System software

  • File management software.
  • Utility software. Sort file. Merge files.
  • Language translators. Assembler, compiler, interpreter – basic differences.

Filing Systems

  • Review of current storage devices – diskette, hard disc, Winchester, flash drive/pen stick, optical devices, digital versatile disk, tape and cassette.
  • The need for buffers and their role in data transfer.
  • Definitions of storage terms – file, record, field, cylinder, track, sector, header label, inter-block gap. Distinction between storage device and storage medium.
  • The structure of data stored on a storage medium.
  • Data transfer checks. Parity and its purpose. Describe odd/even parity with specific numeric examples illustrating acceptance/failure. Cyclic redundancy check.
  • Sequential master file update using an unsorted transaction file. Labelled system flow chart for this process.
  • Selecting the most appropriate file organisation for a given application.

File Organisation and file access

  • Define organisation types – serial, sequential, indexed sequential, random.
  • Distinction between organisation and access. Examples of a file being accessed in more than oneway.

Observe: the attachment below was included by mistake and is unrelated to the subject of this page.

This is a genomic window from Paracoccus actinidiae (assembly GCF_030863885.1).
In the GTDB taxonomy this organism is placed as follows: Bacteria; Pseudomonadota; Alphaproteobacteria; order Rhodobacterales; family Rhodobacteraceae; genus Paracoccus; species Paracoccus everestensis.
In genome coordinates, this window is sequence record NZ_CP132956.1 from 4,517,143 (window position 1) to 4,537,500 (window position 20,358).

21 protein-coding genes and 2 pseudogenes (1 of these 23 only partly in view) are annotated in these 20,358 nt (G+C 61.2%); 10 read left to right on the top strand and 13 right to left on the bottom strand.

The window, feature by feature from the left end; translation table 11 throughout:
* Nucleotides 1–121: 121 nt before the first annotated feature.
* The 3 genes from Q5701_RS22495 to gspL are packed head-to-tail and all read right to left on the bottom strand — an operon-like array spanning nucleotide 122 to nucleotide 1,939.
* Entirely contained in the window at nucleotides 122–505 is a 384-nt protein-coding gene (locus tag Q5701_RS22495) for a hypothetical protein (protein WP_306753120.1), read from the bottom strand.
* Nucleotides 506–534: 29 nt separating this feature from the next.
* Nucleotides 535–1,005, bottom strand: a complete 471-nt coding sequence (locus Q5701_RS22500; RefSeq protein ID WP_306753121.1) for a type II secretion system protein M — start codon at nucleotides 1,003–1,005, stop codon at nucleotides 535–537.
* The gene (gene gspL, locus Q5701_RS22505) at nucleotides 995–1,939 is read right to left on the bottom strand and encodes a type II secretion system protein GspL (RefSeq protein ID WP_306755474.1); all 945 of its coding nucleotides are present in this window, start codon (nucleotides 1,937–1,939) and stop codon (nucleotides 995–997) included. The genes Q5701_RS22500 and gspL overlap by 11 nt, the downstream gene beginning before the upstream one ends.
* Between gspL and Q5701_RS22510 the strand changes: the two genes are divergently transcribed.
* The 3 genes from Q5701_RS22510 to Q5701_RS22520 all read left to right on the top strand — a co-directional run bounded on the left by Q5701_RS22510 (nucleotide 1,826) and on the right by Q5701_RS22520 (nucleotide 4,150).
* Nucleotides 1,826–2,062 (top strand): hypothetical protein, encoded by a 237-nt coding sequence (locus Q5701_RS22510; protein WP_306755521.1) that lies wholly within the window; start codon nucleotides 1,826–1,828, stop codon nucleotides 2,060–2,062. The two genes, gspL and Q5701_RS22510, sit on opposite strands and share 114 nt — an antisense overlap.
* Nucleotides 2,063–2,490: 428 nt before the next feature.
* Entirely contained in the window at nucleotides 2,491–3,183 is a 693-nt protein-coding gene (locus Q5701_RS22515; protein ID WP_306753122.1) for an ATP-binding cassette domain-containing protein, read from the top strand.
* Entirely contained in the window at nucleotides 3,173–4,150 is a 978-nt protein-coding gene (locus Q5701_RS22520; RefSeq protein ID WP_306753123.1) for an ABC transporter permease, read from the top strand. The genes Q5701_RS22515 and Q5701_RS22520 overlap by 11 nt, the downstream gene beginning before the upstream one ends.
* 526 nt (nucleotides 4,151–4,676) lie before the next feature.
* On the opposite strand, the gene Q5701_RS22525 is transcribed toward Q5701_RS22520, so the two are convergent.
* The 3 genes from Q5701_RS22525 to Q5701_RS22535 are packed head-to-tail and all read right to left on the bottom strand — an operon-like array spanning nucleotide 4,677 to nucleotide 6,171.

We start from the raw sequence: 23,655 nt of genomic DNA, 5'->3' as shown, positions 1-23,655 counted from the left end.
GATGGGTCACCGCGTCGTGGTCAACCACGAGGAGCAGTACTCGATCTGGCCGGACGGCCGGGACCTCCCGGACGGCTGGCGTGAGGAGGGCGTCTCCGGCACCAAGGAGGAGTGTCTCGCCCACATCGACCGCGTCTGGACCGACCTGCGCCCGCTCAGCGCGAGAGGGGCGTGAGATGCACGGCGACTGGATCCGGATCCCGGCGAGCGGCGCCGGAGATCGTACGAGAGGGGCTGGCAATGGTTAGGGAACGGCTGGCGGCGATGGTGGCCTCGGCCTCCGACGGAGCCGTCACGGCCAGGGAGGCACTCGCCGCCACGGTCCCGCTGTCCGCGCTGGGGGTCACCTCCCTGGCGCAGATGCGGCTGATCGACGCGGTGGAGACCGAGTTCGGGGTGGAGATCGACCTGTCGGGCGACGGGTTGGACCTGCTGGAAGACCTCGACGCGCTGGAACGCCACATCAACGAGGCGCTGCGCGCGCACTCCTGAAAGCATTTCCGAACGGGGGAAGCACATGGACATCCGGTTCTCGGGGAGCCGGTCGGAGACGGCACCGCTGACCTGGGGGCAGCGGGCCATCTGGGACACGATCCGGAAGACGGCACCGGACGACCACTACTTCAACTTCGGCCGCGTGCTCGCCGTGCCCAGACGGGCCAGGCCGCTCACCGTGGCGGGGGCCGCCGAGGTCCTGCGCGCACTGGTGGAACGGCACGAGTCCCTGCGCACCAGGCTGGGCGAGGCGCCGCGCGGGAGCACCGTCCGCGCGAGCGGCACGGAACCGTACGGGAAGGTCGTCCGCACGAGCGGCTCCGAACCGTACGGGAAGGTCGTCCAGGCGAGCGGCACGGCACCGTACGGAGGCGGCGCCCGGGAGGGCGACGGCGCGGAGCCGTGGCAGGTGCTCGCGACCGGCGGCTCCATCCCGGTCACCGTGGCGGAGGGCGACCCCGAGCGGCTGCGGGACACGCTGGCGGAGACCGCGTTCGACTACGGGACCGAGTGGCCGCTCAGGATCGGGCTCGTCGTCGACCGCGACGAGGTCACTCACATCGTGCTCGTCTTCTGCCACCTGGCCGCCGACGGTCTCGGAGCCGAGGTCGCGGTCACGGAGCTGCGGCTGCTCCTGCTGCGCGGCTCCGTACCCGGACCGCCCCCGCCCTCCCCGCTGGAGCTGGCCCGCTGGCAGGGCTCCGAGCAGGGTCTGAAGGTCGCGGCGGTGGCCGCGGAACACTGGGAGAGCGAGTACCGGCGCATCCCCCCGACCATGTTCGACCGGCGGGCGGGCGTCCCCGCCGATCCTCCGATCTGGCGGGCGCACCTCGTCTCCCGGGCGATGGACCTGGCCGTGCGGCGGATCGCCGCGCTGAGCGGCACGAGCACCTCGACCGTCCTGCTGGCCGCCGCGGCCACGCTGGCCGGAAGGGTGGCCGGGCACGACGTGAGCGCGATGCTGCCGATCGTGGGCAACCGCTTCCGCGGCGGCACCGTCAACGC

• For indexed sequential organisations – an understanding of up to 2-levels of indexing.
  • Appreciation that not all record keys appear in the index. How any record can be accessed.
  • Overflow areas.
  • For random access – hashing algorithms. Develop a simple algorithm for a given situation.
  • For each of the four organisation methods, describe the program sequence of steps to: (a.) access a single record from the file. (b.) add a new record to the file. (c.) delete a record from the file.


  • Different types of processing – batch and real-time.
  • The role of batch processing with today’s sophisticated systems. Examples of batch processing currently in use.
  • Real-time systems – examples of current use.

Security and Privacy

  • Security defined as the safeguard of hardware, software and data.
  • Distinction between security and privacy.
  • Realistic methods of data security – securing against: (a.) accidental damage or loss of data. (b) deliberate sabotage.
  • Methods of achieving good privacy of data.
  • Determining the security/privacy required for a given situation.

Example Candidate Response Booklet

Example Candidate Response (ECR) Booklets are a source of crucial information for Centres and Candidates as they use real candidate responses. We ask Senior Examiners to comment on five or more responses in terms of why the mark was awarded with commentary about how to improve the answer (if necessary).

Recommended Reading

Main Text:

Refer to the ICM website for learning material.

Indicative Text:

Alternative Text and Further Reading:

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Computer Science for Advanced Level by R Bradley – (Stanley Thornes) - (Fourth edition).

A Level Computing by PM Heathcote & S Langfield – (Payne Galloway) - (Fifth edition)